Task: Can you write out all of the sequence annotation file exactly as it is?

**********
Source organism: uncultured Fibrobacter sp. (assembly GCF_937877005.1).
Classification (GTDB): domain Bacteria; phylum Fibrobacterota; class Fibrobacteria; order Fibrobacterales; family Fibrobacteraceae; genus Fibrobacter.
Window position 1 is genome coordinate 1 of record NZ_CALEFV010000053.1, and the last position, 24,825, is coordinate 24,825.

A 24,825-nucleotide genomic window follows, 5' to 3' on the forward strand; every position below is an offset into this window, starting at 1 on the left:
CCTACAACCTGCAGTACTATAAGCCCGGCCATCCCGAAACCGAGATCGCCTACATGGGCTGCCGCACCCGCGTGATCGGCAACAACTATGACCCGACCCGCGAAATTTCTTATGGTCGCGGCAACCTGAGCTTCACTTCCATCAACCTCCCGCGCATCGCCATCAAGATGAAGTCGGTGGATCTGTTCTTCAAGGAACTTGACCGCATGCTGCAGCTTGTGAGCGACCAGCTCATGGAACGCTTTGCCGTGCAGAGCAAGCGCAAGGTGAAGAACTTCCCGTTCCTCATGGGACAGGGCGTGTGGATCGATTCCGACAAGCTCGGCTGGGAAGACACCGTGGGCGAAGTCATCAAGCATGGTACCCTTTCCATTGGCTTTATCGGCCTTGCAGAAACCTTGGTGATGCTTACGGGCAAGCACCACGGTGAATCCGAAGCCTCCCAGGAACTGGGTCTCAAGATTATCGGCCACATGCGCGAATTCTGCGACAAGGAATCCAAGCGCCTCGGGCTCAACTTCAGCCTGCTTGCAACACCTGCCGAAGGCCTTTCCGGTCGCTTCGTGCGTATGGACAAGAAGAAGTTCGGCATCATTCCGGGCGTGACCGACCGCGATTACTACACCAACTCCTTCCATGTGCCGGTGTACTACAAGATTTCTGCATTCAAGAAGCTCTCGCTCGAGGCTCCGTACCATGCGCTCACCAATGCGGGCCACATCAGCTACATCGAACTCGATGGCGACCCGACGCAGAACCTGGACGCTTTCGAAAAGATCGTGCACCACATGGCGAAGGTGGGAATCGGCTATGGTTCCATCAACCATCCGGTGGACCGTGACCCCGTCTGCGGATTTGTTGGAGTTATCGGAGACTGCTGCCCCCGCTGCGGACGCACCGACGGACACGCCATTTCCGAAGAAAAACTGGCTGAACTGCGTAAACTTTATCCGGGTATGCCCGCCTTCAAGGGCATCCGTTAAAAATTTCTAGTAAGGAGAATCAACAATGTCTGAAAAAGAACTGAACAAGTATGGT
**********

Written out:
Source organism: uncultured Fibrobacter sp. (assembly GCF_937877005.1).
Classification (GTDB): domain Bacteria; phylum Fibrobacterota; class Fibrobacteria; order Fibrobacterales; family Fibrobacteraceae; genus Fibrobacter.
Window position 1 is genome coordinate 1 of record NZ_CALEFV010000053.1, and the last position, 24,825, is coordinate 24,825.

A 24,825-nucleotide genomic window follows, 5' to 3' on the forward strand; every position below is an offset into this window, starting at 1 on the left:
CCTACAACCTGCAGTACTATAAGCCCGGCCATCCCGAAACCGAGATCGCCTACATGGGCTGCCGCACCCGCGTGATCGGCAACAACTATGACCCGACCCGCGAAATTTCTTATGGTCGCGGCAACCTGAGCTTCACTTCCATCAACCTCCCGCGCATCGCCATCAAGATGAAGTCGGTGGATCTGTTCTTCAAGGAACTTGACCGCATGCTGCAGCTTGTGAGCGACCAGCTCATGGAACGCTTTGCCGTGCAGAGCAAGCGCAAGGTGAAGAACTTCCCGTTCCTCATGGGACAGGGCGTGTGGATCGATTCCGACAAGCTCGGCTGGGAAGACACCGTGGGCGAAGTCATCAAGCATGGTACCCTTTCCATTGGCTTTATCGGCCTTGCAGAAACCTTGGTGATGCTTACGGGCAAGCACCACGGTGAATCCGAAGCCTCCCAGGAACTGGGTCTCAAGATTATCGGCCACATGCGCGAATTCTGCGACAAGGAATCCAAGCGCCTCGGGCTCAACTTCAGCCTGCTTGCAACACCTGCCGAAGGCCTTTCCGGTCGCTTCGTGCGTATGGACAAGAAGAAGTTCGGCATCATTCCGGGCGTGACCGACCGCGATTACTACACCAACTCCTTCCATGTGCCGGTGTACTACAAGATTTCTGCATTCAAGAAGCTCTCGCTCGAGGCTCCGTACCATGCGCTCACCAATGCGGGCCACATCAGCTACATCGAACTCGATGGCGACCCGACGCAGAACCTGGACGCTTTCGAAAAGATCGTGCACCACATGGCGAAGGTGGGAATCGGCTATGGTTCCATCAACCATCCGGTGGACCGTGACCCCGTCTGCGGATTTGTTGGAGTTATCGGAGACTGCTGCCCCCGCTGCGGACGCACCGACGGACACGCCATTTCCGAAGAAAAACTGGCTGAACTGCGTAAACTTTATCCGGGTATGCCCGCCTTCAAGGGCATCCGTTAAAAATTTCTAGTAAGGAGAATCAACAATGTCTGAAAAAGAACTGAACAAGTATGGT